1. Start by thinking about your organization’s culture, business strategy, and HR strategy.
Your culture is who you are as an organization and consists of the values and behaviors that collectively determine how and why your organization operates the way it does. Every organization has a reason for existing—what you’re trying to do—and the business strategy is the roadmap leaders develop to help you get there through the achievement of specific mission or business goals. And since you’ll need people to make all this happen, the HR strategy is your plan to attract, motivate, and retain the right employees at the right time to achieve your organizational goals. All these factors taken together should inform your compensation strategy.
2. Consider what you want to reward.
Circling back to your company culture, drill down on what kind of behavior you want to reward with pay increases. Are you focused on performance to the point where top performers get bigger raises? (Performance was the number one reason for raises in 2016, according to the 2017 CBPR.) Or is loyalty a big part of who you are and thus rewarding tenure is important? Are there certifications or special skills you prize so much that incentivizing employees to obtain them is part of your culture? Or do you plan to reward some combination of these things? Whatever the case may be, make sure everyone involved in making pay decisions knows what you intend to reward.The best compensation strategy is the one that rewards what your organization values.Click To Tweet
3. Look at your talent landscape.
I often hear from PayScale customers that they only want to compare themselves to similarly sized organizations in their own industry when pricing their jobs. However, the competitive landscape for talent is typically much broader than that. For one thing, many jobs exist across all kinds of industries. Likewise, there are often companies whose entry into a new labor market has a ripple effect on pay up and down the size spectrum (think Amazon and their network of distribution centers across the country). Now that doesn’t mean you have to adopt a comp strategy to pay like larger organizations or those in different industries, but you should definitely look at what’s happening around you and have a conversation about it with key internal stakeholders. The result of that conversation should be a decision on the cut of salary data you will use for benchmarking: industry, size, revenue and location(s).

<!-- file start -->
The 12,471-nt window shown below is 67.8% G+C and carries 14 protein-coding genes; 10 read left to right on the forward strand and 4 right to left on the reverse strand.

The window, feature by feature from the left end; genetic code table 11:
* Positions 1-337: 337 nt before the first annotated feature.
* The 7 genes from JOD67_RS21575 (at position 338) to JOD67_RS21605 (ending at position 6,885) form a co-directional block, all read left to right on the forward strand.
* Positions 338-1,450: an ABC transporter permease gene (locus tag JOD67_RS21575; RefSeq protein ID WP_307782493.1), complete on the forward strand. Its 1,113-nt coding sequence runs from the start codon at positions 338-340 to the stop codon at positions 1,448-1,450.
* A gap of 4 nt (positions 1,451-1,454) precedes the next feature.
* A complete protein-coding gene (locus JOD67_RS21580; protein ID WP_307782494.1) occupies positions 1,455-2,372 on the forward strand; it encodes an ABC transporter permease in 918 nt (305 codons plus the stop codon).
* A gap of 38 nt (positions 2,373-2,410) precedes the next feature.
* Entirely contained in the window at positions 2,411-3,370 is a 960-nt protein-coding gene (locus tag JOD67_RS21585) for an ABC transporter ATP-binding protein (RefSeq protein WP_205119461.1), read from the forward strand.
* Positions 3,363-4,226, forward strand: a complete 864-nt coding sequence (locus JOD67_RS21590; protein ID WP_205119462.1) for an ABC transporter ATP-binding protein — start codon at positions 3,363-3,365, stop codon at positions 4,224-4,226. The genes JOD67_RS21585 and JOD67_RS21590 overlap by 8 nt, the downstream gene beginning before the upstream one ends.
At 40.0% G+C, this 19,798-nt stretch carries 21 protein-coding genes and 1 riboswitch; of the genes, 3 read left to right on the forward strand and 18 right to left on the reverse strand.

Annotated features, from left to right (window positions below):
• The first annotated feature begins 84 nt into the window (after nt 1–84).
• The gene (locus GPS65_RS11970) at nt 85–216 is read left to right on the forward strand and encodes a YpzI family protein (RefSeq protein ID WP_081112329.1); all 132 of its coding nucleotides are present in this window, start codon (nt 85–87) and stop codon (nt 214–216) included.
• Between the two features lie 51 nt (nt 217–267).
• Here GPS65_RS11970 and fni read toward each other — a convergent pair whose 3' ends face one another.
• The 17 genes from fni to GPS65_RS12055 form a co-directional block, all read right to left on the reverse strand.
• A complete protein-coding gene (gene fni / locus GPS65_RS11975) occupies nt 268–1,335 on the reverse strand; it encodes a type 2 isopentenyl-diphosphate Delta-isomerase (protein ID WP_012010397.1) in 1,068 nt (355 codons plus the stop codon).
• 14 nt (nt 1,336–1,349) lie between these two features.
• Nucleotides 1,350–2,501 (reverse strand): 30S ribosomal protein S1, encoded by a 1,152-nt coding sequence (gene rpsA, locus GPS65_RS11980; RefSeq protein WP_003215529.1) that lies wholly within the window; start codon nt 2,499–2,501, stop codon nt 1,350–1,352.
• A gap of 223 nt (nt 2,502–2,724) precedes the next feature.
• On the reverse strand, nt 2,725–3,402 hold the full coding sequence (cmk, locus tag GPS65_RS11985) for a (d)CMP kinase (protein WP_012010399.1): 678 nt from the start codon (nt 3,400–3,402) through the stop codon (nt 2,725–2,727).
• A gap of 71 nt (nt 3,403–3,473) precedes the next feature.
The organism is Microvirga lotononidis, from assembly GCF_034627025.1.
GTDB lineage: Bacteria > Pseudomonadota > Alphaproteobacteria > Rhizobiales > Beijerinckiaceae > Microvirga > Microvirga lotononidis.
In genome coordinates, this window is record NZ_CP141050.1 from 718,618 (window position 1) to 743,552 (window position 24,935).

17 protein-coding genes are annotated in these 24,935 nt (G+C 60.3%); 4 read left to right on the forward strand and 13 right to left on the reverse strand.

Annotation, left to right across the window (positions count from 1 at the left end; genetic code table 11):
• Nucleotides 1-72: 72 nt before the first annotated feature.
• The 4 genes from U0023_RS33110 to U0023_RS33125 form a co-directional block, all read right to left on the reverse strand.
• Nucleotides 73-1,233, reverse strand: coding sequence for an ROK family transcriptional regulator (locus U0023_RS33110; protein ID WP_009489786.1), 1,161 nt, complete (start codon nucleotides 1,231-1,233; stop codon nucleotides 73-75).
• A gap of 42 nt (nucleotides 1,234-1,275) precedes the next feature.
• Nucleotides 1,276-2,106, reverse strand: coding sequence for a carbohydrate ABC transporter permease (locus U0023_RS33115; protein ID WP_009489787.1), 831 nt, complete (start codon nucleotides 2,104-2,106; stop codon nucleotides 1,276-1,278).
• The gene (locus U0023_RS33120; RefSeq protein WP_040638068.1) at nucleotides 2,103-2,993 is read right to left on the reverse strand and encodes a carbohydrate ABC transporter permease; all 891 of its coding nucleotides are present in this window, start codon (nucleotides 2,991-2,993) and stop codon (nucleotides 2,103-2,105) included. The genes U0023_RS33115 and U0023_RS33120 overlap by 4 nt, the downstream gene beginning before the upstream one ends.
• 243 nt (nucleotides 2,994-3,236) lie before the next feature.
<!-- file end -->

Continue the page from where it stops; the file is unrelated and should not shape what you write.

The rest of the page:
4. Weigh what you can afford to do against what you’re willing to do.
The other key component of your comp strategy is how competitively you plan to pay—the percentile in the market where you intend to pay proficient employees—and if, for strategic reasons, that should differ by job function, level, location, or some other factor. The 2017 CBPR found that 57 percent of top-performing organizations and 59 percent of enterprise organizations target a higher market percentile for more competitive jobs (i.e., those where a scarcity of qualified talent is driving up pay).
Crunch the numbers here and examine a few different scenarios to ensure the affordability of your plan. And then consider: even if you can afford to target higher in the market for base pay, is that a smart decision for your organization right now? Where does variable pay fit? A full 82 percent of top-performing companies and 74 percent of all organizations surveyed in the 2017 CBPR incorporate variable pay into their comp strategies. With an attractive mix of base and variable pay, depending on your market, you may not need to target a higher percentile.
That said, there are many organizations that want to offer higher pay so they can be more competitive in the war for talent but simply can’t afford it, a situation that comes up frequently with my small business and non-profit clients. Here’s where the comp strategy becomes even more important: in these cases, I advise clients to be realistic when they define it, be transparent when they communicate it, and be enthusiastic about everything else they offer that makes them an employer of choice.
5. Gain executive buy-in.
Now that you’ve gotten this far, don’t forget what is arguably the most crucial step: getting your executives to approve the comp strategy. The 2017 CPBR found that 57 percent of organizations agree that compensation is becoming more important to executives, meaning they’re increasingly seeing the link between pay and company performance. (Walmart anyone?) And remember: a comp strategy isn’t “set it and forget it”; engage your leaders on a regular basis to look at where your organization is today and where you want to be tomorrow and set a comp strategy that can evolve along with your business.
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